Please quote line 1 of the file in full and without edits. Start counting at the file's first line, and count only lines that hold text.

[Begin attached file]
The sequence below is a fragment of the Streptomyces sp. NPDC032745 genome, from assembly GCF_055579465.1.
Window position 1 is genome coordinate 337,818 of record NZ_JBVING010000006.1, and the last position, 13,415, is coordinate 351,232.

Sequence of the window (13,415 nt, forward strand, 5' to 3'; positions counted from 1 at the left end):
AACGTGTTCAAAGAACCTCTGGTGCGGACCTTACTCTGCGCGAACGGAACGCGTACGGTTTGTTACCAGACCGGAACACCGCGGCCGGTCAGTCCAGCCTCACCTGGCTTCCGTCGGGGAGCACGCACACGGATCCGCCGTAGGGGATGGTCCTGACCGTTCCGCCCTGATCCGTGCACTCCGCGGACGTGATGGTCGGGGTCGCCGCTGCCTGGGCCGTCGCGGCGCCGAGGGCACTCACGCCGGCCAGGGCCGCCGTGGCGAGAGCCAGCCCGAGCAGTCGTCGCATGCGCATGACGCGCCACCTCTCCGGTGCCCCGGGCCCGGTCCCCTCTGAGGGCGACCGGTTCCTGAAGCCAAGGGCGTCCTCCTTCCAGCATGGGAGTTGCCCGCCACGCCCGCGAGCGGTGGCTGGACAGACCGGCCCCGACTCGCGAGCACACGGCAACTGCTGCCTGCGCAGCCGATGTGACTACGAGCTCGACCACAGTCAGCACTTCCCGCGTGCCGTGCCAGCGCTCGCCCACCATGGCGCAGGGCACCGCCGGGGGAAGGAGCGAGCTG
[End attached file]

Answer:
The sequence below is a fragment of the Streptomyces sp. NPDC032745 genome, from assembly GCF_055579465.1.